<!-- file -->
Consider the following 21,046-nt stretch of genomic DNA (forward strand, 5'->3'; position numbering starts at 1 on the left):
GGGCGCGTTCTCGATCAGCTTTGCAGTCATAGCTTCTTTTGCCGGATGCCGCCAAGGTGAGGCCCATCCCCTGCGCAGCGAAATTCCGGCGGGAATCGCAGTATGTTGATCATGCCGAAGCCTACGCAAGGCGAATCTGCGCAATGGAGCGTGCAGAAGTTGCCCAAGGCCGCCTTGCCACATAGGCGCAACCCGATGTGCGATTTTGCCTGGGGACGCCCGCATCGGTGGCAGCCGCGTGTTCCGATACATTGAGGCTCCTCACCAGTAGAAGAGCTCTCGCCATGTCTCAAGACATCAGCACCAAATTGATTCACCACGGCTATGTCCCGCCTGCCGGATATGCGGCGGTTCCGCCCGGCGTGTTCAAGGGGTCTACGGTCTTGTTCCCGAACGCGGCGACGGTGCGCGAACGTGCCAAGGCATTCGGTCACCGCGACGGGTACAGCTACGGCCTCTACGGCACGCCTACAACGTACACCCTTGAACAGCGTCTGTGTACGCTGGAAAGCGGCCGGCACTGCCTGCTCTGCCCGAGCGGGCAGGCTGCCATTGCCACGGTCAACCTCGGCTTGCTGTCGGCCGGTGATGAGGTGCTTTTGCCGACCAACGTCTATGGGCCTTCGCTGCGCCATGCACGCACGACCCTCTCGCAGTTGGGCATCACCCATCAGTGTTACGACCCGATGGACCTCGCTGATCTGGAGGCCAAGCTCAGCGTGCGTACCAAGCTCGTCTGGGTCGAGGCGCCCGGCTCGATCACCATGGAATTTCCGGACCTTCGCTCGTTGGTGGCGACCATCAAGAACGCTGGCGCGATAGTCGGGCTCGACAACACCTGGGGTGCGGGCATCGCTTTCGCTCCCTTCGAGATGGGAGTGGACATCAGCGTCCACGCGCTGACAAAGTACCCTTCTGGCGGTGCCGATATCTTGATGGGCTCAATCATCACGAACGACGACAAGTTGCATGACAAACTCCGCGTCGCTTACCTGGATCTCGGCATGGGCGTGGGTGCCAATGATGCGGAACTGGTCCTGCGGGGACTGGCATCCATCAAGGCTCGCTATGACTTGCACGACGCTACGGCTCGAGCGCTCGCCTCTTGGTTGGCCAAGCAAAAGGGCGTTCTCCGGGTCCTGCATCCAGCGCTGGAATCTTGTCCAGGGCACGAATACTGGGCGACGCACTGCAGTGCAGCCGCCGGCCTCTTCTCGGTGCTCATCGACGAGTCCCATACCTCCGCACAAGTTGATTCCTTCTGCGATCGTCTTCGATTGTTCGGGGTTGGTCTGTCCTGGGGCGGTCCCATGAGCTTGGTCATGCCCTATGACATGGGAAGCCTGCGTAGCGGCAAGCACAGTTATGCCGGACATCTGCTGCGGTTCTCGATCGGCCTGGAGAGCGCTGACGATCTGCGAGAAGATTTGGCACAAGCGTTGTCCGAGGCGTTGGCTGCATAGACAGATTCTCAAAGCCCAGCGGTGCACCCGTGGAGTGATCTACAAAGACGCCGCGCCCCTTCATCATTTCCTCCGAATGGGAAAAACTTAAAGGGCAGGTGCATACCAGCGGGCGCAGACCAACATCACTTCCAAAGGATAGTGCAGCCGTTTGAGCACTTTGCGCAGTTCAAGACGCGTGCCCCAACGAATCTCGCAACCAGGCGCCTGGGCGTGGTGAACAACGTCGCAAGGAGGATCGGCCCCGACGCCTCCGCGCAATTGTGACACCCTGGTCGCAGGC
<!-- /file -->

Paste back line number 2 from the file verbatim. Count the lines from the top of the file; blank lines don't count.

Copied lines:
GGGCGCGTTCTCGATCAGCTTTGCAGTCATAGCTTCTTTTGCCGGATGCCGCCAAGGTGAGGCCCATCCCCTGCGCAGCGAAATTCCGGCGGGAATCGCAGTATGTTGATCATGCCGAAGCCTACGCAAGGCGAATCTGCGCAATGGAGCGTGCAGAAGTTGCCCAAGGCCGCCTTGCCACATAGGCGCAACCCGATGTGCGATTTTGCCTGGGGACGCCCGCATCGGTGGCAGCCGCGTGTTCCGATACATTGAGGCTCCTCACCAGTAGAAGAGCTCTCGCCATGTCTCAAGACATCAGCACCAAATTGATTCACCACGGCTATGTCCCGCCTGCCGGATATGCGGCGGTTCCGCCCGGCGTGTTCAAGGGGTCTACGGTCTTGTTCCCGAACGCGGCGACGGTGCGCGAACGTGCCAAGGCATTCGGTCACCGCGACGGGTACAGCTACGGCCTCTACGGCACGCCTACAACGTACACCCTTGAACAGCGTCTGTGTACGCTGGAAAGCGGCCGGCACTGCCTGCTCTGCCCGAGCGGGCAGGCTGCCATTGCCACGGTCAACCTCGGCTTGCTGTCGGCCGGTGATGAGGTGCTTTTGCCGACCAACGTCTATGGGCCTTCGCTGCGCCATGCACGCACGACCCTCTCGCAGTTGGGCATCACCCATCAGTGTTACGACCCGATGGACCTCGCTGATCTGGAGGCCAAGCTCAGCGTGCGTACCAAGCTCGTCTGGGTCGAGGCGCCCGGCTCGATCACCATGGAATTTCCGGACCTTCGCTCGTTGGTGGCGACCATCAAGAACGCTGGCGCGATAGTCGGGCTCGACAACACCTGGGGTGCGGGCATCGCTTTCGCTCCCTTCGAGATGGGAGTGGACATCAGCGTCCACGCGCTGACAAAGTACCCTTCTGGCGGTGCCGATATCTTGATGGGCTCAATCATCACGAACGACGACAAGTTGCATGACAAACTCCGCGTCGCTTACCTGGATCTCGGCATGGGCGTGGGTGCCAATGATGCGGAACTGGTCCTGCGGGGACTGGCATCCATCAAGGCTCGCTATGACTTGCACGACGCTACGGCTCGAGCGCTCGCCTCTTGGTTGGCCAAGCAAAAGGGCGTTCTCCGGGTCCTGCATCCAGCGCTGGAATCTTGTCCAGGGCACGAATACTGGGCGACGCACTGCAGTGCAGCCGCCGGCCTCTTCTCGGTGCTCATCGACGAGTCCCATACCTCCGCACAAGTTGATTCCTTCTGCGATCGTCTTCGATTGTTCGGGGTTGGTCTGTCCTGGGGCGGTCCCATGAGCTTGGTCATGCCCTATGACATGGGAAGCCTGCGTAGCGGCAAGCACAGTTATGCCGGACATCTGCTGCGGTTCTCGATCGGCCTGGAGAGCGCTGACGATCTGCGAGAAGATTTGGCACAAGCGTTGTCCGAGGCGTTGGCTGCATAGACAGATTCTCAAAGCCCAGCGGTGCACCCGTGGAGTGATCTACAAAGACGCCGCGCCCCTTCATCATTTCCTCCGAATGGGAAAAACTTAAAGGGCAGGTGCATACCAGCGGGCGCAGACCAACATCACTTCCAAAGGATAGTGCAGCCGTTTGAGCACTTTGCGCAGTTCAAGACGCGTGCCCCAACGAATCTCGCAACCAGGCGCCTGGGCGTGGTGAACAACGTCGCAAGGAGGATCGGCCCCGACGCCTCCGCGCAATTGTGACACCCTGGTCGCAGGC